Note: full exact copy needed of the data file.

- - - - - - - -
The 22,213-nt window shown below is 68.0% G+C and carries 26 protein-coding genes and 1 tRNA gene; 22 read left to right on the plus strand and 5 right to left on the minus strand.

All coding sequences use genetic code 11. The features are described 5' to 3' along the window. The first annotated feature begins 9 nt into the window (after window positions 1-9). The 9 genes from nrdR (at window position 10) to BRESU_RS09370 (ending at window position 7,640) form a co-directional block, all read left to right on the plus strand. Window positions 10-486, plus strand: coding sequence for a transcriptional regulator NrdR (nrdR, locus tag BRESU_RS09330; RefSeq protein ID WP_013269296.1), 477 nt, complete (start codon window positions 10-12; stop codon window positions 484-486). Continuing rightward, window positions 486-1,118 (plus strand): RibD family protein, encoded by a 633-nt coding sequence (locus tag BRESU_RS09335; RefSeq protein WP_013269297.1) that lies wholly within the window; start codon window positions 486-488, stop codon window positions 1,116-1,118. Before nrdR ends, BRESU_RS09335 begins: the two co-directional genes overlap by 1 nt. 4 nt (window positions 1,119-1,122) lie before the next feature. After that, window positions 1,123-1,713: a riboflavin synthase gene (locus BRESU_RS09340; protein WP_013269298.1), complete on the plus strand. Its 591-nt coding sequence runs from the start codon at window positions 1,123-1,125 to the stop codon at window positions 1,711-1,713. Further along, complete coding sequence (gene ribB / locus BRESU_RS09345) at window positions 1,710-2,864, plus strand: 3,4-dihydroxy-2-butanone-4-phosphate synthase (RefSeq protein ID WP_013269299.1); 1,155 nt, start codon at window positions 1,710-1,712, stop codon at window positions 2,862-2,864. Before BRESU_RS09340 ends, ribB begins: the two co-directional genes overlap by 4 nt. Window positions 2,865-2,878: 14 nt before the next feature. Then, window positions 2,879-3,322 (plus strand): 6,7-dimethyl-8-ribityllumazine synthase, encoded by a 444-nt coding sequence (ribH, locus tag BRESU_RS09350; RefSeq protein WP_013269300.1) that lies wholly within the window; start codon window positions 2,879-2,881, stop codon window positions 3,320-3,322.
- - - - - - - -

The 22,213-nt window shown below is 68.0% G+C and carries 26 protein-coding genes and 1 tRNA gene; 22 read left to right on the plus strand and 5 right to left on the minus strand.

All coding sequences use genetic code 11. The features are described 5' to 3' along the window. The first annotated feature begins 9 nt into the window (after window positions 1-9). The 9 genes from nrdR (at window position 10) to BRESU_RS09370 (ending at window position 7,640) form a co-directional block, all read left to right on the plus strand. Window positions 10-486, plus strand: coding sequence for a transcriptional regulator NrdR (nrdR, locus tag BRESU_RS09330; RefSeq protein ID WP_013269296.1), 477 nt, complete (start codon window positions 10-12; stop codon window positions 484-486). Continuing rightward, window positions 486-1,118 (plus strand): RibD family protein, encoded by a 633-nt coding sequence (locus tag BRESU_RS09335; RefSeq protein WP_013269297.1) that lies wholly within the window; start codon window positions 486-488, stop codon window positions 1,116-1,118. Before nrdR ends, BRESU_RS09335 begins: the two co-directional genes overlap by 1 nt. 4 nt (window positions 1,119-1,122) lie before the next feature. After that, window positions 1,123-1,713: a riboflavin synthase gene (locus BRESU_RS09340; protein WP_013269298.1), complete on the plus strand. Its 591-nt coding sequence runs from the start codon at window positions 1,123-1,125 to the stop codon at window positions 1,711-1,713. Further along, complete coding sequence (gene ribB / locus BRESU_RS09345) at window positions 1,710-2,864, plus strand: 3,4-dihydroxy-2-butanone-4-phosphate synthase (RefSeq protein ID WP_013269299.1); 1,155 nt, start codon at window positions 1,710-1,712, stop codon at window positions 2,862-2,864. Before BRESU_RS09340 ends, ribB begins: the two co-directional genes overlap by 4 nt. Window positions 2,865-2,878: 14 nt before the next feature. Then, window positions 2,879-3,322 (plus strand): 6,7-dimethyl-8-ribityllumazine synthase, encoded by a 444-nt coding sequence (ribH, locus tag BRESU_RS09350; RefSeq protein WP_013269300.1) that lies wholly within the window; start codon window positions 2,879-2,881, stop codon window positions 3,320-3,322.